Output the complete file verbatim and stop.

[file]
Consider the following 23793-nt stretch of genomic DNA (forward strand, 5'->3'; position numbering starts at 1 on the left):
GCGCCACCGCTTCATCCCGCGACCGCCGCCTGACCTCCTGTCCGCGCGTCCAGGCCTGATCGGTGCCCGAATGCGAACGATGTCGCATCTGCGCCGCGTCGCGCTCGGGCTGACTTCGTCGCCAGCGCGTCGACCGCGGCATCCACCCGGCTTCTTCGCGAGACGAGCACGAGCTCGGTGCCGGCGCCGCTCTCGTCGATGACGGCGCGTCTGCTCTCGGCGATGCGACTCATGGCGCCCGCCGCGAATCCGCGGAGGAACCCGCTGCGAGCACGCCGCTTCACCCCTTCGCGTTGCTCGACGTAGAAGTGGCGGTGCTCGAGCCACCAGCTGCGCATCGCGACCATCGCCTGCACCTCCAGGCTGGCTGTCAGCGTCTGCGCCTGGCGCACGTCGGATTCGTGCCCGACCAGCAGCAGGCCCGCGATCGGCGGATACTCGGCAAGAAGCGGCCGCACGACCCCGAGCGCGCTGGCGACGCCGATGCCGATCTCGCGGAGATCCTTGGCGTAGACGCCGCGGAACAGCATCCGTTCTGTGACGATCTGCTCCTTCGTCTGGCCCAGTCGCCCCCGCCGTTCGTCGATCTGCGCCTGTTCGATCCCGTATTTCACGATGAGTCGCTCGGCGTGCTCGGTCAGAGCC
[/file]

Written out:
Consider the following 23793-nt stretch of genomic DNA (forward strand, 5'->3'; position numbering starts at 1 on the left):
GCGCCACCGCTTCATCCCGCGACCGCCGCCTGACCTCCTGTCCGCGCGTCCAGGCCTGATCGGTGCCCGAATGCGAACGATGTCGCATCTGCGCCGCGTCGCGCTCGGGCTGACTTCGTCGCCAGCGCGTCGACCGCGGCATCCACCCGGCTTCTTCGCGAGACGAGCACGAGCTCGGTGCCGGCGCCGCTCTCGTCGATGACGGCGCGTCTGCTCTCGGCGATGCGACTCATGGCGCCCGCCGCGAATCCGCGGAGGAACCCGCTGCGAGCACGCCGCTTCACCCCTTCGCGTTGCTCGACGTAGAAGTGGCGGTGCTCGAGCCACCAGCTGCGCATCGCGACCATCGCCTGCACCTCCAGGCTGGCTGTCAGCGTCTGCGCCTGGCGCACGTCGGATTCGTGCCCGACCAGCAGCAGGCCCGCGATCGGCGGATACTCGGCAAGAAGCGGCCGCACGACCCCGAGCGCGCTGGCGACGCCGATGCCGATCTCGCGGAGATCCTTGGCGTAGACGCCGCGGAACAGCATCCGTTCTGTGACGATCTGCTCCTTCGTCTGGCCCAGTCGCCCCCGCCGTTCGTCGATCTGCGCCTGTTCGATCCCGTATTTCACGATGAGTCGCTCGGCGTGCTCGGTCAGAGCC